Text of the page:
's legal career is characterized by an equal dedication to victims and persons accused of crime.
As a survivor of child sexual abuse, she was fairly certain that she wanted to become a lawyer and lock up child molesters. Along the way, life circumstances brought her to Dharamsala, where she heard Tibetans recount "horrific stories of losing their loved ones as they were trying to escape the invading Chinese Army." She recalls, "Women getting raped, children made to kill their parents -- unbelievably awful stuff. And I would ask them, 'How are you even standing, let alone smiling?’ And everybody would say, ‘Forgiveness. '" She wrote a letter to the Dalai Lama, asking for his counsel: "Anger is killing me, but it motivates my work. How do you work on behalf of oppressed and abused people without anger as the motivating force?" Dalai Lama invited her to a private audience and gave her two pieces of advice: meditate, and open your heart to the enemy. At the time she laughed out loud, but Dalai Lama patted her on the knee and says, "Ok, just meditate."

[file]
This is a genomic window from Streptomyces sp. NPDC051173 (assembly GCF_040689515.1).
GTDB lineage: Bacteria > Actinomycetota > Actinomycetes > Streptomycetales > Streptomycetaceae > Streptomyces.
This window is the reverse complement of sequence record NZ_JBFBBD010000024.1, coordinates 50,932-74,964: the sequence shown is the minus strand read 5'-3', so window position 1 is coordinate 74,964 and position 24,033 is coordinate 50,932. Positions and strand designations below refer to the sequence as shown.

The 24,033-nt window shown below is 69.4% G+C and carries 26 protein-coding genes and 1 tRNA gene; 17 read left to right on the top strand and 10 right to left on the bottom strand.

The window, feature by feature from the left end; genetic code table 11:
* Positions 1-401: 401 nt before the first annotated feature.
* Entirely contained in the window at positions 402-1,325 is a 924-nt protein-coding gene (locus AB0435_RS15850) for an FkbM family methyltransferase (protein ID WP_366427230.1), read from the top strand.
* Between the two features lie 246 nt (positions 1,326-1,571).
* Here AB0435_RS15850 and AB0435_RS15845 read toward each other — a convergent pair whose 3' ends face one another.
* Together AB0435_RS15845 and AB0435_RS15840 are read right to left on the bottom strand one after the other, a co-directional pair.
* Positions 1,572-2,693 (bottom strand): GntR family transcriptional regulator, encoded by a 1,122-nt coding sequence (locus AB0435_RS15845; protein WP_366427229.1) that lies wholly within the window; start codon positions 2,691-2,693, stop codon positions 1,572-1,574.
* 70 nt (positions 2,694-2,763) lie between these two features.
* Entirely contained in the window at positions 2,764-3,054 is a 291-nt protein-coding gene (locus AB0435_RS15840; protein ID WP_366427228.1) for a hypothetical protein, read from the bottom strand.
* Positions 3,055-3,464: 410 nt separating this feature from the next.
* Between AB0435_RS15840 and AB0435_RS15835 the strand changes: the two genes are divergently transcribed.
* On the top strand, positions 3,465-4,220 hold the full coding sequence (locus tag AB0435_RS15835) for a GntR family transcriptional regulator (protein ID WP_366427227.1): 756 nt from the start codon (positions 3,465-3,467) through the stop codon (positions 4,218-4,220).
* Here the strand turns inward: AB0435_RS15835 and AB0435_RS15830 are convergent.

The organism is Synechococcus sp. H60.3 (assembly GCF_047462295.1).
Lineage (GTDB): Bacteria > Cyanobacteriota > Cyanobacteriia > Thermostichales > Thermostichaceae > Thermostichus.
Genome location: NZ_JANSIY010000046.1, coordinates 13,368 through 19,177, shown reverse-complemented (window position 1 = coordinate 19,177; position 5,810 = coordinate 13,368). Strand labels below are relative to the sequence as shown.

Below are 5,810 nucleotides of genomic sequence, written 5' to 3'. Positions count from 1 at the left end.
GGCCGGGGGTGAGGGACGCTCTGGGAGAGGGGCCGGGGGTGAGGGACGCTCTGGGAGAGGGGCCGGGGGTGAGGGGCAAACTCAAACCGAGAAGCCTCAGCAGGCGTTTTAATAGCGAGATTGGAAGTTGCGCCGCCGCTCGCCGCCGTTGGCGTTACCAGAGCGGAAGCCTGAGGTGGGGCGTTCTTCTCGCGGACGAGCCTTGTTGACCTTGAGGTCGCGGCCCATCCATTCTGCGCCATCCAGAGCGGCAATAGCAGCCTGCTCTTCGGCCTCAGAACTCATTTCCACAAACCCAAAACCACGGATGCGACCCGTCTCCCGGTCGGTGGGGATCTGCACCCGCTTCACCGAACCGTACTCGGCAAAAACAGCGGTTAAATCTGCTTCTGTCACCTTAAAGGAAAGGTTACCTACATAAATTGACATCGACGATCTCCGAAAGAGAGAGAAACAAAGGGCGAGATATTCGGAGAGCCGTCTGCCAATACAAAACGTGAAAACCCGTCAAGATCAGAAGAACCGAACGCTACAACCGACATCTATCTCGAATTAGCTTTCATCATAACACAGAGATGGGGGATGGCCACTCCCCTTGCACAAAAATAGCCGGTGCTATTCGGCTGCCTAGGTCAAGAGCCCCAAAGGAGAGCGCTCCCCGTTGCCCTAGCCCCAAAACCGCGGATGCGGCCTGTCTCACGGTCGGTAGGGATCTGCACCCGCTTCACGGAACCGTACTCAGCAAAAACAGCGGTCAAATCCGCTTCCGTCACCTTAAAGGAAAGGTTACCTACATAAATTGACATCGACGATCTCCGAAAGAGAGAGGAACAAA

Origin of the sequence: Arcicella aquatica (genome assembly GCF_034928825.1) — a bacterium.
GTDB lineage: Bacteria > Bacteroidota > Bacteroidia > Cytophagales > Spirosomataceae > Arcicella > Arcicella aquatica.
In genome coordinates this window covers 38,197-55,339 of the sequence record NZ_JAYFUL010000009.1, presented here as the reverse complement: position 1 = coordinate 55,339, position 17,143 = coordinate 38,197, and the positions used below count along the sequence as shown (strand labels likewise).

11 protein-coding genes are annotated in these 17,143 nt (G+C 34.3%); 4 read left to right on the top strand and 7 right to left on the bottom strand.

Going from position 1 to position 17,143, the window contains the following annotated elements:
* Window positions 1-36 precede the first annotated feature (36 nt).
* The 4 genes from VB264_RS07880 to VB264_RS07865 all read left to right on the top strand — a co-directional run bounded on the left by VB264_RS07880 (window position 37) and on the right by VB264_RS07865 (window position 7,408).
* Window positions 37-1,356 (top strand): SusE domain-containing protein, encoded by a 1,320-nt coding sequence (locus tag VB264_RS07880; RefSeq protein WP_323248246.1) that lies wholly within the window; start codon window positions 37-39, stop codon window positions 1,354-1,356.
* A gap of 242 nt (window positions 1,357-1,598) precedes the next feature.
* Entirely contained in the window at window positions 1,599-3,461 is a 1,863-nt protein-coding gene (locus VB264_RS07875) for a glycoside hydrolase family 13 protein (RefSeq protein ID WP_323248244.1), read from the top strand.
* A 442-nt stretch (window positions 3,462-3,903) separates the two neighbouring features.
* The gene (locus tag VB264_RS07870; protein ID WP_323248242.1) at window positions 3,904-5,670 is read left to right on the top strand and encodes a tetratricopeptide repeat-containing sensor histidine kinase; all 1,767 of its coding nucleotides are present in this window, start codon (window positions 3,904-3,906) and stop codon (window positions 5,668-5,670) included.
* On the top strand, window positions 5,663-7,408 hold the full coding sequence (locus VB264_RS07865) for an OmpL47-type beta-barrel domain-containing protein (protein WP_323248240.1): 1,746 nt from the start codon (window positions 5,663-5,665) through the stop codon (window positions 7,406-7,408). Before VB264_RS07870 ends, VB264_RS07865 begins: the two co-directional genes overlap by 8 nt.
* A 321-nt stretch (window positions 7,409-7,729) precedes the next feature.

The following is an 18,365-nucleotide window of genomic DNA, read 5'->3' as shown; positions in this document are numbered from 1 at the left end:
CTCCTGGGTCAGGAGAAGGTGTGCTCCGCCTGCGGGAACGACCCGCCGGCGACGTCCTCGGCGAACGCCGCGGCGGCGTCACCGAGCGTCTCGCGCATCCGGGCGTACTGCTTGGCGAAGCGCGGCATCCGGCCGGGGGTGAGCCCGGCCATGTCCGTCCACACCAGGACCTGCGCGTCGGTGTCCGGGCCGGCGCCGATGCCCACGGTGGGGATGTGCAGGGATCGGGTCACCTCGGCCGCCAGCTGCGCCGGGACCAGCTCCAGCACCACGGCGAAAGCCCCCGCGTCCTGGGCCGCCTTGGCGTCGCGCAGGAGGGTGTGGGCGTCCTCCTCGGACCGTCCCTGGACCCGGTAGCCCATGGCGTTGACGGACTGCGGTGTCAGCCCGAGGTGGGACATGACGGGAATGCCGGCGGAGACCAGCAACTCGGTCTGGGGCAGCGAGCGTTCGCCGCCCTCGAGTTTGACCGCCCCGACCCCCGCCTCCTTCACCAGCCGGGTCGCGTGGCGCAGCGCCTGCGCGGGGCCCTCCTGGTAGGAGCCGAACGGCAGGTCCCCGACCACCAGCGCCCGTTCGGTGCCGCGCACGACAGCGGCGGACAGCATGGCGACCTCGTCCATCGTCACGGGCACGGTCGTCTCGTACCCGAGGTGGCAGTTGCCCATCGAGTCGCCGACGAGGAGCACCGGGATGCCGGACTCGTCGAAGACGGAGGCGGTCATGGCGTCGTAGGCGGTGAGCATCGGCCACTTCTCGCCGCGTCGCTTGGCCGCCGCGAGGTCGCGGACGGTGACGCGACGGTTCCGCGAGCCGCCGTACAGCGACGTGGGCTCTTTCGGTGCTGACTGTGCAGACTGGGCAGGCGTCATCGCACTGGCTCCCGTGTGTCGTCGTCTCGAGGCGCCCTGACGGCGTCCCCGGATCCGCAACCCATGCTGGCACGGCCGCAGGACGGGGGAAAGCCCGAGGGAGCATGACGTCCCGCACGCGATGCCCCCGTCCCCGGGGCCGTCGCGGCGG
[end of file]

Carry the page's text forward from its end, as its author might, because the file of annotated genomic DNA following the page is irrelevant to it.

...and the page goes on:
to the United States and signed up for an intensive 10-day meditation course, and on the final day, she had a spontaneous experience that she described as a “complete relinquishment of anger, hatred and the desire for retribution and revenge.”
Today, sujatha is the Director of the Restorative Justice Project at the National Council on Crime and Delinquency. A former victim advocate and public defender, and long time meditator, she's been bringing victims and those who harmed them together for many years now, as she promotes restorative processes, the possibility of forgiving seemingly unforgivable acts, and Tibetan ideals